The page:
5. Take a multivitamin. Vitamins A (beta-carotene), C, and E and the mineral zinc have been shown to promote eye health. “Fifty years ago, doctors were convinced that if people ate a normal, balanced diet, they didn’t need supplements,” Shugarman says. “But today’s soil is not as rich in nutrients as it used to be, and some of it is over-farmed. We’re getting shortchanged even when we try to eat properly.” When choosing a multivitamin, be sure to get one that meets all the requirements for your age and stage of life.

6. Stop smoking. Smoking can promote eye diseases because it reduces blood flow to the eyes and can increase the amount of toxic substances (like tar and nicotine) your eyes absorb. If you’re at risk for diabetic retinopathy or macular degeneration, exposure to toxic substances in cigarettes can elevate that risk.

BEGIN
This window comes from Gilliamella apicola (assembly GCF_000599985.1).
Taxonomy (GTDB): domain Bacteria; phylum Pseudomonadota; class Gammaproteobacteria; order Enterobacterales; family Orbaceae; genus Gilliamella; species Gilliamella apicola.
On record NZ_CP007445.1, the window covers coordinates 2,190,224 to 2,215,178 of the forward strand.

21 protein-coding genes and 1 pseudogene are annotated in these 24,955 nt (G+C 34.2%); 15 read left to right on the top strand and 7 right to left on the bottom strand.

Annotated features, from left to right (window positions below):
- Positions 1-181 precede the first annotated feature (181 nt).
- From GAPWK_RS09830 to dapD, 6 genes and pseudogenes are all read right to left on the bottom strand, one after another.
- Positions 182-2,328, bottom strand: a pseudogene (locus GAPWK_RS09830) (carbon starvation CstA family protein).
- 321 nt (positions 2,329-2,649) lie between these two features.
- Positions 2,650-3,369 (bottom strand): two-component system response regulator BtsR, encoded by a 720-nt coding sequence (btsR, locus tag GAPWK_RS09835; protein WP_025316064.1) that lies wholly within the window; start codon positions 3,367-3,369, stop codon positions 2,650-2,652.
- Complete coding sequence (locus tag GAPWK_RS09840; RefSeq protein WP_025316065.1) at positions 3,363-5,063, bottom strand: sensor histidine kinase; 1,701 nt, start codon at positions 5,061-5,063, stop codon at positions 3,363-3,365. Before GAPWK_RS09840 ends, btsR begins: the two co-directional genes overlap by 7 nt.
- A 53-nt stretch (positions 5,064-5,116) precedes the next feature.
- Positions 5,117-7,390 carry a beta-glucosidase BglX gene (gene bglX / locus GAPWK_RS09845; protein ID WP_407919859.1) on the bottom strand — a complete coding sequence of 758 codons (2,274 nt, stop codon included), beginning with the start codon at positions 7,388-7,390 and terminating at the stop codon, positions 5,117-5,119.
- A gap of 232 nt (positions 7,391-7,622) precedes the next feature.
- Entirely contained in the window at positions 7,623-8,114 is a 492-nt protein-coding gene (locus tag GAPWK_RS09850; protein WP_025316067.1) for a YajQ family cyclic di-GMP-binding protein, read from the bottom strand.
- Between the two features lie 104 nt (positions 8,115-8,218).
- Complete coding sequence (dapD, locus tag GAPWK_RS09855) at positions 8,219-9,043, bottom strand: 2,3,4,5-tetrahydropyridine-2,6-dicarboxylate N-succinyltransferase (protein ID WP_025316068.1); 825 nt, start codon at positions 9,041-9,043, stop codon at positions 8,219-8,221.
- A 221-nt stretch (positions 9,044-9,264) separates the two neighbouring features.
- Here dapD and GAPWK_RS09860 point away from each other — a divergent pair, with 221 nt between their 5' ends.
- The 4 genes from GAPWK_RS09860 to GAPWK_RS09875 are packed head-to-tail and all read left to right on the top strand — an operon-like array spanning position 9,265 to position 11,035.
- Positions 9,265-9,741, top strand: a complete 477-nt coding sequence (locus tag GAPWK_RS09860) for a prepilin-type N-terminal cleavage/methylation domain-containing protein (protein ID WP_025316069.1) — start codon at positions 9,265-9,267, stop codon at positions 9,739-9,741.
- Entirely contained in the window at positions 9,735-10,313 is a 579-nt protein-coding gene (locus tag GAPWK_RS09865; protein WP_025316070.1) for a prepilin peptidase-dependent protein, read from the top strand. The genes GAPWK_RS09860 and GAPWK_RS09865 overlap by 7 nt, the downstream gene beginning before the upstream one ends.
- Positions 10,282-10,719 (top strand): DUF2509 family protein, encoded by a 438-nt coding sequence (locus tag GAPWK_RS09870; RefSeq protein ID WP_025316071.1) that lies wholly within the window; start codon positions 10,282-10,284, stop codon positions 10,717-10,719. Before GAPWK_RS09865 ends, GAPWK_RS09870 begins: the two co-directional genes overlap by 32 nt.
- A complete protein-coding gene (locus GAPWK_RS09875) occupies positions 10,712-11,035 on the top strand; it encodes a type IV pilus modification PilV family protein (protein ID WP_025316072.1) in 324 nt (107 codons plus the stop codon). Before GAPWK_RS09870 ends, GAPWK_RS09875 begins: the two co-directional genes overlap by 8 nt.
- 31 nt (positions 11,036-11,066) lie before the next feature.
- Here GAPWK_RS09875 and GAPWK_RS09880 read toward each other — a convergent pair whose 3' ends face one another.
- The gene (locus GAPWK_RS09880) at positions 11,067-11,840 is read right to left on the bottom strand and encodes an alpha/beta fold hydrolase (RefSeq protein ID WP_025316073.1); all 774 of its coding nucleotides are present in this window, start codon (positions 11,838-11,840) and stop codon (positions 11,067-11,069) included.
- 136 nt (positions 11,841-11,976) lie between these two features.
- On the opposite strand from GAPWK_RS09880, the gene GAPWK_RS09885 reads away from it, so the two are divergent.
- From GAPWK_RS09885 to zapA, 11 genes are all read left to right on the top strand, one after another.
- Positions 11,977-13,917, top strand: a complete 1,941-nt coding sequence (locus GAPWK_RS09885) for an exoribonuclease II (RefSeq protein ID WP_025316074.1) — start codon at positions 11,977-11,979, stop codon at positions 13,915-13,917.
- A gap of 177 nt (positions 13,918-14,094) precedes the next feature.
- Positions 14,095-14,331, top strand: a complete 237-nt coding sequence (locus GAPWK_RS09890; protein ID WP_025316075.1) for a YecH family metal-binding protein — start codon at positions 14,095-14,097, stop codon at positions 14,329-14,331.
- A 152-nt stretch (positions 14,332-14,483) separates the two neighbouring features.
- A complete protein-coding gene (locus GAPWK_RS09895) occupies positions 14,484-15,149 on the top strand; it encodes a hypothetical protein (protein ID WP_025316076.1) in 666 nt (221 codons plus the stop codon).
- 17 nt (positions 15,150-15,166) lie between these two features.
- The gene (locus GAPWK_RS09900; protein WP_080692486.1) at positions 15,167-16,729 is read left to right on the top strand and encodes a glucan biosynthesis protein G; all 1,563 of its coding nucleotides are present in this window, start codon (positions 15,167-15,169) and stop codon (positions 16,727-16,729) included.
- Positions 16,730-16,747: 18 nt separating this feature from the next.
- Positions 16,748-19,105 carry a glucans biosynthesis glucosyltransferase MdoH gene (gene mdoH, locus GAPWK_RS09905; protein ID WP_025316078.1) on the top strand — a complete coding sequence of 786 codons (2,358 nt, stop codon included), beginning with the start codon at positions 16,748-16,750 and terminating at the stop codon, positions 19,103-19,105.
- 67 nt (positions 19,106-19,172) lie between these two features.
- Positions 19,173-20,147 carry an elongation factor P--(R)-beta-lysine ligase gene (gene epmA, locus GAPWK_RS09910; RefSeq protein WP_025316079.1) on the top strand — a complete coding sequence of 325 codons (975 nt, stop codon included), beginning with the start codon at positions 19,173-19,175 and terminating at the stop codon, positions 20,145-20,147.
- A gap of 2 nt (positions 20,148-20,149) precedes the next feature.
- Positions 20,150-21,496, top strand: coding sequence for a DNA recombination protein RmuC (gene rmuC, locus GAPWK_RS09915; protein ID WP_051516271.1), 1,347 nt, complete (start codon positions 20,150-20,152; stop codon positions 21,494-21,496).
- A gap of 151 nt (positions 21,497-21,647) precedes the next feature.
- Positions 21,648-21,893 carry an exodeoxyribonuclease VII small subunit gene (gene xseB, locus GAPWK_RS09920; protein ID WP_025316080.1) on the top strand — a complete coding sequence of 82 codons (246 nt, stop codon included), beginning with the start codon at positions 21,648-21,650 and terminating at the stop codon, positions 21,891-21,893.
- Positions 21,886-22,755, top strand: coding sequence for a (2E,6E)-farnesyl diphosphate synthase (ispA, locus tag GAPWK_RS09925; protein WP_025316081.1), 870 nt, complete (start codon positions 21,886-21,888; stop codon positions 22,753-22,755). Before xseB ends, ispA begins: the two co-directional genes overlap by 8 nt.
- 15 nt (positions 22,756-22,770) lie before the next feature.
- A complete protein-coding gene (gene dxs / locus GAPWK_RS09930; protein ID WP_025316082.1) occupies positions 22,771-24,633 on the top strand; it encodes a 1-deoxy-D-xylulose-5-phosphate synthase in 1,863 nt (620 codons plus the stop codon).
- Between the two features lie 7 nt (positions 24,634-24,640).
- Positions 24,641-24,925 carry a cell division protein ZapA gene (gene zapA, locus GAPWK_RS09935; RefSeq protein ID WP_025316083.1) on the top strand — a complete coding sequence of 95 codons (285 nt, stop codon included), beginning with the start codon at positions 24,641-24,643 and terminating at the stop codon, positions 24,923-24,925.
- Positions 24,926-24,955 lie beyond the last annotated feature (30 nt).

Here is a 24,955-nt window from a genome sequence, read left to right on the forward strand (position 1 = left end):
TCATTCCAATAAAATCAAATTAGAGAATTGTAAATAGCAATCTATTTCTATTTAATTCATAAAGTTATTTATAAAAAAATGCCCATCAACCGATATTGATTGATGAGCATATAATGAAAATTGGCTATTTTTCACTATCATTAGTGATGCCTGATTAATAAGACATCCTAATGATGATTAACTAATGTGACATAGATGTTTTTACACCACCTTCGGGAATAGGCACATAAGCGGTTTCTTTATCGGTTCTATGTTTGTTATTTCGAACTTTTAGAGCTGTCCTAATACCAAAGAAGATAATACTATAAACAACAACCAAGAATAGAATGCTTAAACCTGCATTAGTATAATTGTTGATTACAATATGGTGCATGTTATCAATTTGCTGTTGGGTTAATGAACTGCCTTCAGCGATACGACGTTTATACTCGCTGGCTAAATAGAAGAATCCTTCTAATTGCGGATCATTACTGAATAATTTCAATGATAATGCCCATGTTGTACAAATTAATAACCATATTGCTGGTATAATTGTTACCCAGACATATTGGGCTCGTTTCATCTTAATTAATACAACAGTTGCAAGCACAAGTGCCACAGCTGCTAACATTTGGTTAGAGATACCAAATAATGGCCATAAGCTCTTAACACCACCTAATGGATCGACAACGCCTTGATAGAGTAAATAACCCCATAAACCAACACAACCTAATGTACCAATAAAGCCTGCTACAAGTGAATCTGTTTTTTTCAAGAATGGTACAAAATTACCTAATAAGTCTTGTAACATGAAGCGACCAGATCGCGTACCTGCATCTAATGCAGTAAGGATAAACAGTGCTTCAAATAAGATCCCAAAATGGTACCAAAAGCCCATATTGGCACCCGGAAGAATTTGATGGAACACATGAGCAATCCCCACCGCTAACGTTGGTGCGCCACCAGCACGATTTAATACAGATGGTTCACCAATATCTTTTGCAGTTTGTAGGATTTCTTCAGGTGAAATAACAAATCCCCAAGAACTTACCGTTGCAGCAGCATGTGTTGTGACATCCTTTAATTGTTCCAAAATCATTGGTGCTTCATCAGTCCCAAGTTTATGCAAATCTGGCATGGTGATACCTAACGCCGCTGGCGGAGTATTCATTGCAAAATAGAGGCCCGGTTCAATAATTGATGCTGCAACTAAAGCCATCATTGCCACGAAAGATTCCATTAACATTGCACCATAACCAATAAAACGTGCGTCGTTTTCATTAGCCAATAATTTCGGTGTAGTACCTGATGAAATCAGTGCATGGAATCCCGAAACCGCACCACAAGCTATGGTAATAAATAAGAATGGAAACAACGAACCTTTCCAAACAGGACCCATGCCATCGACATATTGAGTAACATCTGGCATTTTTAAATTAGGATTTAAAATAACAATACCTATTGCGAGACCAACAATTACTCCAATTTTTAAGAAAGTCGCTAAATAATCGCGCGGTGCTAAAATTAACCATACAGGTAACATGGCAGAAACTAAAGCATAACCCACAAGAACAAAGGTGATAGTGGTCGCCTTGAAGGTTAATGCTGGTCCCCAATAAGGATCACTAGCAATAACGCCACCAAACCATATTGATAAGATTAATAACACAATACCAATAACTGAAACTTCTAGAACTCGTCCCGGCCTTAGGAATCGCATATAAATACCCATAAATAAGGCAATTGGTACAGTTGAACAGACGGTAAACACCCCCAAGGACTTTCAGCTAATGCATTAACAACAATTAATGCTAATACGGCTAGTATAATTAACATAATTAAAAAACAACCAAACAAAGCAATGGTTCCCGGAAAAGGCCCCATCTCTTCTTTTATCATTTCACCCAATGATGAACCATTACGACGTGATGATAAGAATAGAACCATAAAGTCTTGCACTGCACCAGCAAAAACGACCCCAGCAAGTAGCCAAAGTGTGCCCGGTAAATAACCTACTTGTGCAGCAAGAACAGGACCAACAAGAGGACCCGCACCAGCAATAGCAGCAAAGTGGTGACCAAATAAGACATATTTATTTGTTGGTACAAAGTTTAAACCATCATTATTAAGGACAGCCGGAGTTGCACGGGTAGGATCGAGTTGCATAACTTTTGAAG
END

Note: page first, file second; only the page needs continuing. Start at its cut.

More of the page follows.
7. Shed some light. While you won’t permanently hurt your eyes by reading or working in a dimly lit area, you can cause temporary eyestrain, which can lead to headaches and fatigue. Protect your eyes by making sure your workspace is brightly lit.

8. Take a break. Another way to prevent eyestrain is to take frequent breaks from the computer screen or reading materials. About every 10 minutes, look up or away for 10 seconds, so your eyes get a rest. If you’re watching television, give your eyes a break and look away every half hour or so.

9. Get sufficient sleep. Being overtired can increase eyestrain. If you get enough sleep, your eyes will be refreshed along with the rest of your body.

10. Don’t ignore warning signs. Eye doctors can treat many potentially serious vision problems if they are caught early enough. See your doctor if you experience blurred or double vision, if your vision appears cloudy, or if you have eye pain or are bothered by the glare of lights. All are signs that you could be developing vision problems that can be treated by your eye doctor.